The PM pondered this for a while and then commanded. “Find everyone who doesn’t want to be vaccinated. Find a way to persuade them to have it: they are the ones we need to have vaccinated first”
So I think pretty much everyone sees the development of an effective vaccine as the way we get out of the predicament of the COVID-19 pandemic. Whether you are for locking down for the long term, graded reopening or want to open the economy and damn the health consequences, I think pretty much everyone now accepts we don’t get back to a world that resembles anything like the one we all used to know without an effective vaccine. Sure some places, New Zealand being the outstanding example, have effectively eliminated the virus for periods of time. But for how long can countries remain isolated. Like personal isolation this will eventually take its toll: on the economy and on the individual desires and freedoms of the population. This is not a long term future we desire.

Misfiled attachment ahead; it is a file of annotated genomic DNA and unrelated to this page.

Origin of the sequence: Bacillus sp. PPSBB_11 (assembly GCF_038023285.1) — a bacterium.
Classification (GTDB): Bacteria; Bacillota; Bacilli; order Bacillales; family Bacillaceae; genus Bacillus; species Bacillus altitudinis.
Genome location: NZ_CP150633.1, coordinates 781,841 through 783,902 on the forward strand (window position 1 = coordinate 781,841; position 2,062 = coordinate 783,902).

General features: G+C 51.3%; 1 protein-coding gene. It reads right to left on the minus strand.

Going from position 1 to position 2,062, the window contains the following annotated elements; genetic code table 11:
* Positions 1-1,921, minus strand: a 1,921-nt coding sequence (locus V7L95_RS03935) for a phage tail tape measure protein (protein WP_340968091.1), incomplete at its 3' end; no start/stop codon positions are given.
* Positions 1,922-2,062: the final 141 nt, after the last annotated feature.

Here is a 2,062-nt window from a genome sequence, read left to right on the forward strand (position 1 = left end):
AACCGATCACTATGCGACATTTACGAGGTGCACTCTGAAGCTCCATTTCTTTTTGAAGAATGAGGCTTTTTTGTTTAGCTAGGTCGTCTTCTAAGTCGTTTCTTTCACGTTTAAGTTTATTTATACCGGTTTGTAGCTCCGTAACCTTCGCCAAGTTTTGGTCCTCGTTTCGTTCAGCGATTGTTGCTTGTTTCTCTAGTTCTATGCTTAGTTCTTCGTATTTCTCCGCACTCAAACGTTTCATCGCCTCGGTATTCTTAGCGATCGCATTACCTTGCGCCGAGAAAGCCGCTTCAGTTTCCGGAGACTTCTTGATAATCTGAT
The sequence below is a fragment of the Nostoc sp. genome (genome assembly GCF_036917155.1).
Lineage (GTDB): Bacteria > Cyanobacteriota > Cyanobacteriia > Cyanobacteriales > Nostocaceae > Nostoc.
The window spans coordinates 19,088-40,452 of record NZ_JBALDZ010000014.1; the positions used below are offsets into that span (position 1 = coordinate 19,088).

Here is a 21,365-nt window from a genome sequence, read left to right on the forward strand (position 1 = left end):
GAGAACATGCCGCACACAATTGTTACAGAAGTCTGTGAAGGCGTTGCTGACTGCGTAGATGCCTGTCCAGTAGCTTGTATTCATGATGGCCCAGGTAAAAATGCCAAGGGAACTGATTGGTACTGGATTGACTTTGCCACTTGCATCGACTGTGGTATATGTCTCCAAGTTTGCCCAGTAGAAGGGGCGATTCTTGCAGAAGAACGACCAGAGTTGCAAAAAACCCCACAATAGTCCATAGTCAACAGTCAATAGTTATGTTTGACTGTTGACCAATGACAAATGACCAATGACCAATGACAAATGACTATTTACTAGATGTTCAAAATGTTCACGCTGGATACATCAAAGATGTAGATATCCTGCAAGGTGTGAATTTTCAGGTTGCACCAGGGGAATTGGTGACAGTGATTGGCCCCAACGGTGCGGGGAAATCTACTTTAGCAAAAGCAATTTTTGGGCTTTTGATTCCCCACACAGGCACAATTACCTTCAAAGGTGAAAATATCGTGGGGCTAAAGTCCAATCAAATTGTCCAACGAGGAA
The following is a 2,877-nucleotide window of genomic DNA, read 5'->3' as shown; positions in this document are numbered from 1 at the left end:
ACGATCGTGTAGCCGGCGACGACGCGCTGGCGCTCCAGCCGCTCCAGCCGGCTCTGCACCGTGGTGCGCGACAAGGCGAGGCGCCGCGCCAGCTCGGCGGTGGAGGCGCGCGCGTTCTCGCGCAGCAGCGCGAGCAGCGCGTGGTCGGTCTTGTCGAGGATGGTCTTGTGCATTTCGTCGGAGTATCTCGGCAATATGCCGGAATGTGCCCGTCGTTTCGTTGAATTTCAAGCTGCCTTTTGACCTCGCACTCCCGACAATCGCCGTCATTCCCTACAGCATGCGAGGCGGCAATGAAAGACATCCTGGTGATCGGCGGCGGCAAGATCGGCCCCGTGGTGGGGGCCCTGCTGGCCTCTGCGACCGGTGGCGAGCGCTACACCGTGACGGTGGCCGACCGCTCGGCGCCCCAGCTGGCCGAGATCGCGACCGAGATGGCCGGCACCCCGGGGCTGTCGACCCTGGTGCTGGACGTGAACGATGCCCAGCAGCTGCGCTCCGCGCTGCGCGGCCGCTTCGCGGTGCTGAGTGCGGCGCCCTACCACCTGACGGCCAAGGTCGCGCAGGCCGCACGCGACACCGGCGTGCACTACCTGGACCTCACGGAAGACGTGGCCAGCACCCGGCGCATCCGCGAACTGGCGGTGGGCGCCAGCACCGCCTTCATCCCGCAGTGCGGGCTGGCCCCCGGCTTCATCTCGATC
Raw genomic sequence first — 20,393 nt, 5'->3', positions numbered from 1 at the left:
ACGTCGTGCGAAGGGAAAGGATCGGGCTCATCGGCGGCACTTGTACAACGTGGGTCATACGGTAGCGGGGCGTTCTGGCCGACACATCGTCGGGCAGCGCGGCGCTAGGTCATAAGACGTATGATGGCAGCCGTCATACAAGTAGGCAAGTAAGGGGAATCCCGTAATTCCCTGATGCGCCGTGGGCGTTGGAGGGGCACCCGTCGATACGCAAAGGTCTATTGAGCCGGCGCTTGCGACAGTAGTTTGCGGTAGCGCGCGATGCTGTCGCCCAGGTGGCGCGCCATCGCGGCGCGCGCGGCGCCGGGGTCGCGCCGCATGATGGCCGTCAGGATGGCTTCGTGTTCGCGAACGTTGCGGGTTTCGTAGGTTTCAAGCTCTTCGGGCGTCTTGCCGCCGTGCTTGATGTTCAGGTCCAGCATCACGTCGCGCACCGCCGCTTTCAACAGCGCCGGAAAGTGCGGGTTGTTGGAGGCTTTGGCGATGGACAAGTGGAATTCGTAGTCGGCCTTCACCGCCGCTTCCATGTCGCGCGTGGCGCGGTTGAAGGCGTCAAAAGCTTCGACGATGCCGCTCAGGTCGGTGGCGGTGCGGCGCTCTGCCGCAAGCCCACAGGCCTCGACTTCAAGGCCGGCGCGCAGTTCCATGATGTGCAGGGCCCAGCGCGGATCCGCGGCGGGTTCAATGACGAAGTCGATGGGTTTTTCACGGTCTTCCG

There is fortunately, a remarkable effort going on around the world to develop an effective and safe vaccine. In fact, given the number of competitive development programs it is quite feasible that we might end up with more than one, and possibly even quite a number of useful vaccines. It is sobering to realise that we haven’t ever successfully developed a vaccine in less than 5 years before — imagine what it would be like living in a COVID prevalent world for half of the next decade — but the intensity and breadth of the vaccine efforts at the moment gives me optimism that we won’t just beat, but will obliterate, this record.
What can we learn from the tortuous path to widespread clinical approval of the use of TMS therapy for depression?
The development of transcranial magnetic stimulation (TMS) as a therapy for patients with a depression, has been one of the most important fundamental advances in psychiatric therapeutics since the 1960’s. This is not just hyperbole. Almost all of the drugs we use in psychiatry today are derivative of approaches developed in the 1950s and 1960s. Psychotherapy has certainly improved and evolved but again, the forms used today are direct descendants of approaches developed decades ago. Finally, ECT certainly has improved but remains fundamentally connected to its past. TMS, in contrast, is one of the few essentially new treatments that have developed de novo, and one already helping many thousands of patient.